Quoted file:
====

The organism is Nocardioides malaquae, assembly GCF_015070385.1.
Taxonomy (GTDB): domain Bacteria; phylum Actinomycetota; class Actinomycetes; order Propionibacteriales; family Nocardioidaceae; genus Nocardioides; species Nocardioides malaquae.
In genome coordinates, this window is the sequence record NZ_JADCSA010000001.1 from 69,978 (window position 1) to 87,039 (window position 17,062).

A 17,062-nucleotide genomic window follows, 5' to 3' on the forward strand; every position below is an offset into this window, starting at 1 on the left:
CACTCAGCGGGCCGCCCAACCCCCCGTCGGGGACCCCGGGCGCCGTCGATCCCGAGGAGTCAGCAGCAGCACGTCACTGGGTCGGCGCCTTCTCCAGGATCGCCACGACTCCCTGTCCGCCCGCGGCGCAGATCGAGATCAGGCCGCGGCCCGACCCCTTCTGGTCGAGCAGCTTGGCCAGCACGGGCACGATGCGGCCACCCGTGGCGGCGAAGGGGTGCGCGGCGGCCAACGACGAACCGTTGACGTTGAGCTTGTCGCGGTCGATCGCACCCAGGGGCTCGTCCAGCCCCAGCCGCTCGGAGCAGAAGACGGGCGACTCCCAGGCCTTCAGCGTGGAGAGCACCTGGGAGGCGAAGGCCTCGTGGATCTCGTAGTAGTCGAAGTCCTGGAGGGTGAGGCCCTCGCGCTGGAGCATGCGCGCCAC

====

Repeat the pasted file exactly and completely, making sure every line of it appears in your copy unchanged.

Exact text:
The organism is Nocardioides malaquae, assembly GCF_015070385.1.
Taxonomy (GTDB): domain Bacteria; phylum Actinomycetota; class Actinomycetes; order Propionibacteriales; family Nocardioidaceae; genus Nocardioides; species Nocardioides malaquae.
In genome coordinates, this window is the sequence record NZ_JADCSA010000001.1 from 69,978 (window position 1) to 87,039 (window position 17,062).

A 17,062-nucleotide genomic window follows, 5' to 3' on the forward strand; every position below is an offset into this window, starting at 1 on the left:
CACTCAGCGGGCCGCCCAACCCCCCGTCGGGGACCCCGGGCGCCGTCGATCCCGAGGAGTCAGCAGCAGCACGTCACTGGGTCGGCGCCTTCTCCAGGATCGCCACGACTCCCTGTCCGCCCGCGGCGCAGATCGAGATCAGGCCGCGGCCCGACCCCTTCTGGTCGAGCAGCTTGGCCAGCACGGGCACGATGCGGCCACCCGTGGCGGCGAAGGGGTGCGCGGCGGCCAACGACGAACCGTTGACGTTGAGCTTGTCGCGGTCGATCGCACCCAGGGGCTCGTCCAGCCCCAGCCGCTCGGAGCAGAAGACGGGCGACTCCCAGGCCTTCAGCGTGGAGAGCACCTGGGAGGCGAAGGCCTCGTGGATCTCGTAGTAGTCGAAGTCCTGGAGGGTGAGGCCCTCGCGCTGGAGCATGCGCGCCAC